Are effects special? I first encountered “The Big Hurt,” by Toni Fisher, referenced as the earliest use of the flange (phasing) effect – perhaps better known as ‘that sweeping noise,’ originally created by manipulating two simultaneous recordings of the same source. The term comes from ‘flange,’ the rim of the tape reel, which could be held down with a fingertip to create the effect – bringing to mind phalanges, the bones of the digits.
Skeletal technologies, doubled disassociations: it’s no surprise that “The Big Hurt” appeals to dark luminaries (namely Scott Walker and Nick Cave), while the image of Fisher on the cover of the eponymous 1960 LP rejects traditional pop-femininity in a portrait speaking to complex psychodrama. Curiously, the artist was specifically billed as ‘Miss Toni Fisher’ – like the song itself, the very fact that an appeal is made to the concrete known (i.e. gender) undermines the quality of definiteness which is intended, thus opening up a mirrormaze vista of sensibility.
“The Big Hurt,” lyrically, is a recognition of the onset of pain in a romantic loss (“Now it begins”), and its dragged-out eternality (“I wonder when/ Oh when will it end”). And this beginning is set to a discomforting and insistent beguine, over which emerges a labyrinth of shifting tones and key changes, reproducing the dislocated theme of the lyrics: a pre-postmodern house of leaves (the theme of alienated separation would also appear on Fisher’s tracks “West of the Wall,” about lovers separated by the Berlin Wall, and “The Red Sea of Mars”). The echoing sonics add to the sense of refraction, as do sighing strings which threaten to break into a stereotypical major-key pop chorus, yet slide away; and which give a chronologically impossible and eerie sense of pitch-shift as a purposeful strategy. The song both inhabits and refuses the listener’s ear, impossible to get a handle on, yet paradoxically memorable and addictive.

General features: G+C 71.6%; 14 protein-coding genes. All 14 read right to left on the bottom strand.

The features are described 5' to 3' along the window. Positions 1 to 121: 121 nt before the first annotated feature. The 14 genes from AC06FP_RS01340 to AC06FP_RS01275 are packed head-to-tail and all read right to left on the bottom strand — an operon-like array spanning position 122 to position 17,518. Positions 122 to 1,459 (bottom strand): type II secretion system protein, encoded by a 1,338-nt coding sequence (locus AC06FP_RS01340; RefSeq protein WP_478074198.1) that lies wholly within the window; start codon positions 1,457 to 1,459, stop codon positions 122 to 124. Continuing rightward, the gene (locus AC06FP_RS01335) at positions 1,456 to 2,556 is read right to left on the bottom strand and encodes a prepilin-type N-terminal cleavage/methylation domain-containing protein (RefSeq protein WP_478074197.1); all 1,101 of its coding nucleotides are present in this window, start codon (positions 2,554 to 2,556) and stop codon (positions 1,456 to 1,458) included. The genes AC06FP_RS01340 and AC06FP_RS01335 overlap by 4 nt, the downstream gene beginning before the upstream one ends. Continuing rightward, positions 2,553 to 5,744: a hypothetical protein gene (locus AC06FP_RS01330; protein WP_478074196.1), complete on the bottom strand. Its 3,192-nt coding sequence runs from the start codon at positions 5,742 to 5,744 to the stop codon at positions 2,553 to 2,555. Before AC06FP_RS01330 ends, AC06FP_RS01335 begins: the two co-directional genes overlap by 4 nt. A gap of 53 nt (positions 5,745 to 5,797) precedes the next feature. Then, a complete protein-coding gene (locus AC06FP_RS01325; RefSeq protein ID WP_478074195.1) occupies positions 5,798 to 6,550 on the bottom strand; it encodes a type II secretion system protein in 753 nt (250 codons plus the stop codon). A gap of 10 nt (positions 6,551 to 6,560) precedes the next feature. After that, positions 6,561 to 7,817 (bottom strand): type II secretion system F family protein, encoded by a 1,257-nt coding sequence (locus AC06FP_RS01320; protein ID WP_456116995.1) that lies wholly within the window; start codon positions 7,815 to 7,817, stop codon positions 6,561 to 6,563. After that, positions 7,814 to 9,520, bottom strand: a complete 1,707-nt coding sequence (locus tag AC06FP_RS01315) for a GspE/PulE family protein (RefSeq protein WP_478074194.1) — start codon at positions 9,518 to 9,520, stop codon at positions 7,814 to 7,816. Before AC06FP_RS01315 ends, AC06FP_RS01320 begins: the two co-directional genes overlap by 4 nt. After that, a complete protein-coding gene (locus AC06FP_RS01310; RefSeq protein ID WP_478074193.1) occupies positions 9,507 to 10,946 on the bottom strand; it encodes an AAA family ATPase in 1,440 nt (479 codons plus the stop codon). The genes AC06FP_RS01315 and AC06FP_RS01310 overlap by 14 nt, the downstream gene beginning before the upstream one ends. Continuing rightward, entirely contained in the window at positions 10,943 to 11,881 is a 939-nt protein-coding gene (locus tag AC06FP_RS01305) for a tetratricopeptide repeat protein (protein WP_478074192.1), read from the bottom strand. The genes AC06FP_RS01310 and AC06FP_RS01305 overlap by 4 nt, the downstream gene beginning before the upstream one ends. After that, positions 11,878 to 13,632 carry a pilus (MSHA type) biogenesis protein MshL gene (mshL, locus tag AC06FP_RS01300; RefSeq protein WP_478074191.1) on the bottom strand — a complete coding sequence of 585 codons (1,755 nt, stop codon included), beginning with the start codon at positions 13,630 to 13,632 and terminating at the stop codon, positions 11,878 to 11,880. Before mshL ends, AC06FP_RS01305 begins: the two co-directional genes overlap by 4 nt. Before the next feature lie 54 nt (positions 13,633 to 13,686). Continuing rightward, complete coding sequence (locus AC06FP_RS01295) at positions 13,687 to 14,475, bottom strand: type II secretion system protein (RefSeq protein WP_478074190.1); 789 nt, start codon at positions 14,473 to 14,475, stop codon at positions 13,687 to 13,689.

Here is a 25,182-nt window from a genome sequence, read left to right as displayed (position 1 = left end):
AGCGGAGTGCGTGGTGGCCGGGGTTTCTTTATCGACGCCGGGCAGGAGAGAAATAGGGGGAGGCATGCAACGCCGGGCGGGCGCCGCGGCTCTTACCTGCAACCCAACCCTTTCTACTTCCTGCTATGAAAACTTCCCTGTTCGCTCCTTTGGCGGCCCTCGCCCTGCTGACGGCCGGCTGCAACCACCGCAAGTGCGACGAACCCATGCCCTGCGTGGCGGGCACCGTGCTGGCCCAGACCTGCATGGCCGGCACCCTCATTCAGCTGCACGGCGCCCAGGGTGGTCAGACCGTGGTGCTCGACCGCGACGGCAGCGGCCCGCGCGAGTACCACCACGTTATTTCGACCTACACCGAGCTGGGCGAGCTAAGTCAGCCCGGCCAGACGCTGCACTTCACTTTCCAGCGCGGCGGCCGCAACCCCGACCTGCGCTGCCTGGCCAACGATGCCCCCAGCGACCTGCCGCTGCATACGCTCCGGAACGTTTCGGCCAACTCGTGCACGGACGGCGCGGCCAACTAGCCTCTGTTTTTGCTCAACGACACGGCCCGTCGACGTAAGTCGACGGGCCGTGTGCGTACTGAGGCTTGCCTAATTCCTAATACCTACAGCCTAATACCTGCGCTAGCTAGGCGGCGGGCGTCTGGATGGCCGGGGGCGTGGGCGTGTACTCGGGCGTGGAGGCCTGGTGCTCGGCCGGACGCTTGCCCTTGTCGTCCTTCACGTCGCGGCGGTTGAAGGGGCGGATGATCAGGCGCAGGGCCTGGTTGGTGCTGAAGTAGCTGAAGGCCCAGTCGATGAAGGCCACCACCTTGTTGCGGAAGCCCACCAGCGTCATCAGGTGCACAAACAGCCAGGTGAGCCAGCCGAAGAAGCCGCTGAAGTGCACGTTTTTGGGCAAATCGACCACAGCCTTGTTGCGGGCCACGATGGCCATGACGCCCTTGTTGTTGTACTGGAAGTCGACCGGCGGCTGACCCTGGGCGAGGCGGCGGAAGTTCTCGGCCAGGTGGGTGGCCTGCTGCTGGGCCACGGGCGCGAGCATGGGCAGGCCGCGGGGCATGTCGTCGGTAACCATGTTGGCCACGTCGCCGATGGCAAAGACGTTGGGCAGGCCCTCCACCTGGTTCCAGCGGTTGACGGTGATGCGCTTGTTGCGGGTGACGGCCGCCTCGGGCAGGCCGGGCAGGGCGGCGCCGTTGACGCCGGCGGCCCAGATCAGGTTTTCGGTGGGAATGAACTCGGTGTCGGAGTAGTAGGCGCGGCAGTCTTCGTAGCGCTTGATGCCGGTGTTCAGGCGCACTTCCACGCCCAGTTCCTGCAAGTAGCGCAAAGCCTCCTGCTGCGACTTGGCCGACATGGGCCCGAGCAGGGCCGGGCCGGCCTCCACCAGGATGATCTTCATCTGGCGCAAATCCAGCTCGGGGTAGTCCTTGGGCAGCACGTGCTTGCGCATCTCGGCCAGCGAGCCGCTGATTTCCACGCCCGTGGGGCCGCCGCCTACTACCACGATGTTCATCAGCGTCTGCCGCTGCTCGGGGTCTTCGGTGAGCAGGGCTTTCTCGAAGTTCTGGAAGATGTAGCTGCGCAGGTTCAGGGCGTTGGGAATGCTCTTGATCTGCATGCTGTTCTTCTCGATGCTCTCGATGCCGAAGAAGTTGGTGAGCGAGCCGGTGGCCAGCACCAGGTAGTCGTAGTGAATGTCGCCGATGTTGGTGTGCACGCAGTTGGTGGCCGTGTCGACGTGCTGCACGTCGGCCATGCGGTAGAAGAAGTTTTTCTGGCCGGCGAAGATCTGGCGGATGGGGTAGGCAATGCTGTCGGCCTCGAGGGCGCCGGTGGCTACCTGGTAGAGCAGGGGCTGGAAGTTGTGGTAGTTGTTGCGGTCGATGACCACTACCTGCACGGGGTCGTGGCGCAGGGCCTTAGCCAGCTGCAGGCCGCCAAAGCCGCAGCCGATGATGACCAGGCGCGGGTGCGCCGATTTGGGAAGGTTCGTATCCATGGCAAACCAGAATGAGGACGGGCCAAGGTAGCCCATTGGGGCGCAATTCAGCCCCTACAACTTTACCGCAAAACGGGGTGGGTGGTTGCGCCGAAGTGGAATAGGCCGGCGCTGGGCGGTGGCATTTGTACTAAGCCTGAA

Despite these deflected discursions, the effect is achieved by a brutal brevity; there’s not a moment wasted in “The Big Hurt“‘s 130 seconds, and rather than a verse-chorus structure the tension builds to a single climax, a petite mort in jouissance mode, at the song’s end. To run with Lacan, there is a fundamental lack at its center, but one which is also, impossibly, a fullness of longing. We are somewhere between the glorious melodrama of the 50s, the death pop of the 60s, and the darkest aspect of psychedelia – that latter found in the surreal element of the flange. Del Shannon covered “The Big Hurt,” and like the electronic bleeps in his “Hats Off To Larry” – but in a less vengeful register – the unexpected technologesqueness gives the sense of a double mediation. It’s not that the tune arrives from outer space (as for The Ventures a few years later), but from the shadowy, phonographic past and the unimaginable future (now the present) simultaneously: from the childhood absence of the m/other, and from a posthuman state which is posthuman not from utopia, but from beyond the grave.